Thursday, November 10, 2011

Authority Online

The particular online context in which issues of religious authority is raised is the context of blogging. Blogging has become a form of media that has brought many users. Since the Internet and media has gotten more advanced, online context in which authority is raised has brought issues. Before the development of media authority has historically been marked
as having a contentious relationship with the development of newer communication
technologies (Cheong). Since blooging has became a way of expressing ideas online, it has brought up the issue of who has more authority, people who use online religion or offline. Based on Cheong reading the use of online religious activities has become problematic for the communities and it is being sustained and reframed by online practice, in ways that support traditional views and outcomes of authority (Cheong). The assumption that seems to ring true about online authority based on blogging is that it has become problematic to the communities. Based on the expressing of feeling and building relationships through blogging it has taken away from the traditional way of attending a service. Authority is said to arise from sacred tradition so therefore is becomes problematic to the communities (Cheong). Based on Cheong's reading authority has been framed in relation to the Internet.

Wednesday, November 9, 2011

Christians use of online church

The individual Christian involvement in online church will either
influence orrelate to how Christian identity is perceived. I will explore
the influencethat online church has on Christian identity and how users who
use the onlinechurch are perceived. I will also explore whether the use of
online church forChristians will have a negative effect, positive affect, or
possibly both ontheir Christian identity. The advancement of media has had a
huge impact on theway this society identify them. The Internet and the way
Christians use onlinechurch will have an effect on the way some people
perceive Christian as areligion. Some may say that using the online church
is not the same asattending a traditional service and people may not get the
same affect. Somepeople believe that attending a traditional a face-to-face
service is moreeffective then viewing an online service. Others believe that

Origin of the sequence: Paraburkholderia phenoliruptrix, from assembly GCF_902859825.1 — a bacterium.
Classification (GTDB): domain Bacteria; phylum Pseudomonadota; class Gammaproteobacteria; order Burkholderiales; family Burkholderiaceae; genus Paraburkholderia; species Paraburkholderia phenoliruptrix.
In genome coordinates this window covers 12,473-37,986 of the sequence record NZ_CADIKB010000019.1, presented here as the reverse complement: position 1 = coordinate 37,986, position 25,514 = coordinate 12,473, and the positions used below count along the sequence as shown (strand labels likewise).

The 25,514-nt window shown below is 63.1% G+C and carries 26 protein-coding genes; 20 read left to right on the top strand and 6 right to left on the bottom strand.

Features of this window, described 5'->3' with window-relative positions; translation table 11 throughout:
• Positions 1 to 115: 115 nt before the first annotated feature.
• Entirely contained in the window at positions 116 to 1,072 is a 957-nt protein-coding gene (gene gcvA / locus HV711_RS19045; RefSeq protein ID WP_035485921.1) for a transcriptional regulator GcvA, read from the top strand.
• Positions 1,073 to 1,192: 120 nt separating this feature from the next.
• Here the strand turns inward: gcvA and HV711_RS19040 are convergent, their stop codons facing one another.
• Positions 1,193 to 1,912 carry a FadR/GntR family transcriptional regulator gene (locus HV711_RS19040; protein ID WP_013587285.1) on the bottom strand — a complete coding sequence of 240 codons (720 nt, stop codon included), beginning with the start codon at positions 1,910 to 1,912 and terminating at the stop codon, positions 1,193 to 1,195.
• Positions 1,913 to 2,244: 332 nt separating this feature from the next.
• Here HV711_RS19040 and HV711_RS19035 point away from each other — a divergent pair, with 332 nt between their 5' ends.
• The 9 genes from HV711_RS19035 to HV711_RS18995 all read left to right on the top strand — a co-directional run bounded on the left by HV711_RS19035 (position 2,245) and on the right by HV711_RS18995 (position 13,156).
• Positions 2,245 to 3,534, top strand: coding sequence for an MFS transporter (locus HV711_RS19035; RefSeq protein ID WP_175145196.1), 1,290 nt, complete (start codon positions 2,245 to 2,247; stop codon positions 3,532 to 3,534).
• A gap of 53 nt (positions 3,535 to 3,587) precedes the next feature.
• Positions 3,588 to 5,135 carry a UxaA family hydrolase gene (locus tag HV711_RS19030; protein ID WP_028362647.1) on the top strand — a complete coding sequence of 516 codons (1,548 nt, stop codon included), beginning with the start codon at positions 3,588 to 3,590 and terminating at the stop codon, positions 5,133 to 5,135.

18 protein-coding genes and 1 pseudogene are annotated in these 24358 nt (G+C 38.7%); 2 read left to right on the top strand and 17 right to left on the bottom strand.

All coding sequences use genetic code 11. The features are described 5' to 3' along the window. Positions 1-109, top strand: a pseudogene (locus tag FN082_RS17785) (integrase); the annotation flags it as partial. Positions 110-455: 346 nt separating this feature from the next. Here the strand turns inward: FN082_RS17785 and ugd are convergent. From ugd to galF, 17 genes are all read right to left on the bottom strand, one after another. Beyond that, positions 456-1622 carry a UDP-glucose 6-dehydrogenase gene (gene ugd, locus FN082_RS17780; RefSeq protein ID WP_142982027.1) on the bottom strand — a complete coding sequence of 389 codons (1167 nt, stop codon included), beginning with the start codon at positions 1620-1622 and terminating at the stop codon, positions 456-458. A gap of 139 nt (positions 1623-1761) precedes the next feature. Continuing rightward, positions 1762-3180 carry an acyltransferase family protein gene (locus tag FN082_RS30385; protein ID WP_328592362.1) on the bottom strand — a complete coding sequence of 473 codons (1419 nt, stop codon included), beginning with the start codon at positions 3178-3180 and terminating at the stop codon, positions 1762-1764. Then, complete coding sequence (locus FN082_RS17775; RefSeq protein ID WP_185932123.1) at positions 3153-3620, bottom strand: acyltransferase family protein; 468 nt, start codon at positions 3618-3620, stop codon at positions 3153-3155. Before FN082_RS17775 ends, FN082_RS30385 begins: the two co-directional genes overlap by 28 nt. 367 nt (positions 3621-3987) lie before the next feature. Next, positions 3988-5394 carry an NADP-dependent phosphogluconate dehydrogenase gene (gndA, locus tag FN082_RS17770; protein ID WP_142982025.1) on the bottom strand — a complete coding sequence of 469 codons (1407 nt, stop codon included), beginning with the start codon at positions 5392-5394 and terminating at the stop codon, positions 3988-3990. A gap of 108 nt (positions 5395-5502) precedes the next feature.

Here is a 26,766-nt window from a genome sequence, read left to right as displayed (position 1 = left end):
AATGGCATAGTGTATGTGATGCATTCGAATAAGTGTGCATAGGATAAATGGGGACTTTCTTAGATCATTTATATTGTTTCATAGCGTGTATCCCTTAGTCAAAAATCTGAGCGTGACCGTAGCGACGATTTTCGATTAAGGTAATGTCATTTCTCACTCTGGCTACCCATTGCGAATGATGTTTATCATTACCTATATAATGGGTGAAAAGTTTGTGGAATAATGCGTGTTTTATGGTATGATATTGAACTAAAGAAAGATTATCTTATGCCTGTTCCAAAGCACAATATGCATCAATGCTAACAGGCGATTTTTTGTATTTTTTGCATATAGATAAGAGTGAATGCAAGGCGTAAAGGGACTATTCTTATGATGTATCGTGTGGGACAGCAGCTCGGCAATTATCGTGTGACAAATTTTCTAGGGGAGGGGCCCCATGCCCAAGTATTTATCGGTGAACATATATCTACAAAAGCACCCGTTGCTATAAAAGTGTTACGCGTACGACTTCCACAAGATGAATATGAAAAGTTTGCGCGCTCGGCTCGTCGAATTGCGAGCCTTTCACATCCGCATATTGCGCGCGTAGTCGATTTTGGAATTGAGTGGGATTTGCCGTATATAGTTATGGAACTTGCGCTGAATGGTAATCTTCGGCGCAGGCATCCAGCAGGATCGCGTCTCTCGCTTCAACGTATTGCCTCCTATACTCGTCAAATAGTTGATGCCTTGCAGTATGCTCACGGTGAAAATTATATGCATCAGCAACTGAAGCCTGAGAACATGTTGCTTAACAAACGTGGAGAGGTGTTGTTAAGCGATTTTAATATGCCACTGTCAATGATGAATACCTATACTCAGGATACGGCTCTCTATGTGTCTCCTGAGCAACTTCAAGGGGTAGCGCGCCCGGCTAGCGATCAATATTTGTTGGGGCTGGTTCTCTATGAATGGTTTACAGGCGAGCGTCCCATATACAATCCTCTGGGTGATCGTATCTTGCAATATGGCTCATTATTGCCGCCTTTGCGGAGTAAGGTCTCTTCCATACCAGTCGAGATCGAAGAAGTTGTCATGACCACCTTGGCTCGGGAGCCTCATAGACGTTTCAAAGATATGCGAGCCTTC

using onlinechurch can help people in their everyday lives as far as
building relationshipswith people who believe in the same thing, praying for
others, and being ableto have a type of social network where many people can
get involved. Because ofthe way people may perceive Christian identity based
on the use of onlinechurch, it may influence Christian’s involvement in
using it.

Tuesday, November 8, 2011

Authority Online

This week we are exploring how religious authority has been framed in relation to the Internet, and the debates regarding the extent to which the Internet facilitates new forms of religious authority or changes the relationship between traditional religious leaders and their community members. In class on Tuesday we discussed the complexities related to how authority is approached, understood and constituted in digital culture. It was noted that it is important to carefully consider what specific form of authority (i.e. role, structure, ideology or text) is being challenge or empowered in any given online context.

In considering the reading by Cheong we were introduced to two key assumptions about the nature of authority online. The first is that religious authority is being eroded by online religious activities and this is highly problematic for religious communities. The second assumption is that offline religious authority is be being sustained and reframed by online practice, in ways that support traditional views and outcomes of authority. In our discussion we also considered a third reality, the extent to which both assumptions are true and how one can evaluate this dialectic, in which mediated religious authority is affirmed and undermined simultaneously through online religious practice.

In this week's blogging assignment you are asked to describe a particular online context or medium in which issues of religious authority are raised.  Which of these assumptions seems to ring true or best related to this particular context and why? Draw from the Cheong's reading to back up your claims.

Wednesday, October 26, 2011

Idenity Online